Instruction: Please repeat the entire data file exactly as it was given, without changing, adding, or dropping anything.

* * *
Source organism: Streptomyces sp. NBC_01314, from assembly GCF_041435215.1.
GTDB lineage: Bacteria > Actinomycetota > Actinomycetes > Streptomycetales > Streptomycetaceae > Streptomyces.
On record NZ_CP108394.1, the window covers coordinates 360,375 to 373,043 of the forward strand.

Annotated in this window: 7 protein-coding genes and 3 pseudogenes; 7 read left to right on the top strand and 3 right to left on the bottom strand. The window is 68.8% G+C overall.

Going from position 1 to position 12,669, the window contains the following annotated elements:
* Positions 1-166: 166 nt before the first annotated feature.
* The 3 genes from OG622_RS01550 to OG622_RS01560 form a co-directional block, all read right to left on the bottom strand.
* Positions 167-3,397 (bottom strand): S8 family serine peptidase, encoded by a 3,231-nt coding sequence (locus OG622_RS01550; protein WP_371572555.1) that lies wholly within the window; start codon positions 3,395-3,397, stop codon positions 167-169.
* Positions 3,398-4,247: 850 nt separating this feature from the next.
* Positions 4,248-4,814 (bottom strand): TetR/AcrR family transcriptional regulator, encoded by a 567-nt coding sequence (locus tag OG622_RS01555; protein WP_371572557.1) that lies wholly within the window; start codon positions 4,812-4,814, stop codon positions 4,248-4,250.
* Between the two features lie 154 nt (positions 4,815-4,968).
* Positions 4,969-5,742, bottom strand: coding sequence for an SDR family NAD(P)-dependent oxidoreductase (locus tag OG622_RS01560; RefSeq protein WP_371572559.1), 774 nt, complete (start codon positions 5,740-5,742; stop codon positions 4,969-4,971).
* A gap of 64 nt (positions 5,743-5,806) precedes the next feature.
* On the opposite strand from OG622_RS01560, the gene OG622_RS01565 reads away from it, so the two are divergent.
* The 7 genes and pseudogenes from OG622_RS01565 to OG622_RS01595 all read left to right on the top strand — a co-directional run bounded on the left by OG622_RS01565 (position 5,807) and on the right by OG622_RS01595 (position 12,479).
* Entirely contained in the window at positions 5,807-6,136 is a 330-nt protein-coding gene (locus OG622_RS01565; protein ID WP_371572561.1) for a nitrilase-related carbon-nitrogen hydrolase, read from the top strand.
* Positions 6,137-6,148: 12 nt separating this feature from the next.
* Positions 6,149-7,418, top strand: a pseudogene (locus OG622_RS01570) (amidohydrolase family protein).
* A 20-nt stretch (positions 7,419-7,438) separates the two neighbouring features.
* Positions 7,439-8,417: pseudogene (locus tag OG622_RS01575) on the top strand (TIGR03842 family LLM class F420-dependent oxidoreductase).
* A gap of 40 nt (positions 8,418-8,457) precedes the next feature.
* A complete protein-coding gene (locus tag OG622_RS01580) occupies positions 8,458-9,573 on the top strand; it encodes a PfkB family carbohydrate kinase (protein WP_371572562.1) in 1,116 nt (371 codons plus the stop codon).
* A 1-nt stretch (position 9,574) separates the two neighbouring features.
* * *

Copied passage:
Source organism: Streptomyces sp. NBC_01314, from assembly GCF_041435215.1.
GTDB lineage: Bacteria > Actinomycetota > Actinomycetes > Streptomycetales > Streptomycetaceae > Streptomyces.
On record NZ_CP108394.1, the window covers coordinates 360,375 to 373,043 of the forward strand.

Annotated in this window: 7 protein-coding genes and 3 pseudogenes; 7 read left to right on the top strand and 3 right to left on the bottom strand. The window is 68.8% G+C overall.

Going from position 1 to position 12,669, the window contains the following annotated elements:
* Positions 1-166: 166 nt before the first annotated feature.
* The 3 genes from OG622_RS01550 to OG622_RS01560 form a co-directional block, all read right to left on the bottom strand.
* Positions 167-3,397 (bottom strand): S8 family serine peptidase, encoded by a 3,231-nt coding sequence (locus OG622_RS01550; protein WP_371572555.1) that lies wholly within the window; start codon positions 3,395-3,397, stop codon positions 167-169.
* Positions 3,398-4,247: 850 nt separating this feature from the next.
* Positions 4,248-4,814 (bottom strand): TetR/AcrR family transcriptional regulator, encoded by a 567-nt coding sequence (locus tag OG622_RS01555; protein WP_371572557.1) that lies wholly within the window; start codon positions 4,812-4,814, stop codon positions 4,248-4,250.
* Between the two features lie 154 nt (positions 4,815-4,968).
* Positions 4,969-5,742, bottom strand: coding sequence for an SDR family NAD(P)-dependent oxidoreductase (locus tag OG622_RS01560; RefSeq protein WP_371572559.1), 774 nt, complete (start codon positions 5,740-5,742; stop codon positions 4,969-4,971).
* A gap of 64 nt (positions 5,743-5,806) precedes the next feature.
* On the opposite strand from OG622_RS01560, the gene OG622_RS01565 reads away from it, so the two are divergent.
* The 7 genes and pseudogenes from OG622_RS01565 to OG622_RS01595 all read left to right on the top strand — a co-directional run bounded on the left by OG622_RS01565 (position 5,807) and on the right by OG622_RS01595 (position 12,479).
* Entirely contained in the window at positions 5,807-6,136 is a 330-nt protein-coding gene (locus OG622_RS01565; protein ID WP_371572561.1) for a nitrilase-related carbon-nitrogen hydrolase, read from the top strand.
* Positions 6,137-6,148: 12 nt separating this feature from the next.
* Positions 6,149-7,418, top strand: a pseudogene (locus OG622_RS01570) (amidohydrolase family protein).
* A 20-nt stretch (positions 7,419-7,438) separates the two neighbouring features.
* Positions 7,439-8,417: pseudogene (locus tag OG622_RS01575) on the top strand (TIGR03842 family LLM class F420-dependent oxidoreductase).
* A gap of 40 nt (positions 8,418-8,457) precedes the next feature.
* A complete protein-coding gene (locus tag OG622_RS01580) occupies positions 8,458-9,573 on the top strand; it encodes a PfkB family carbohydrate kinase (protein WP_371572562.1) in 1,116 nt (371 codons plus the stop codon).
* A 1-nt stretch (position 9,574) separates the two neighbouring features.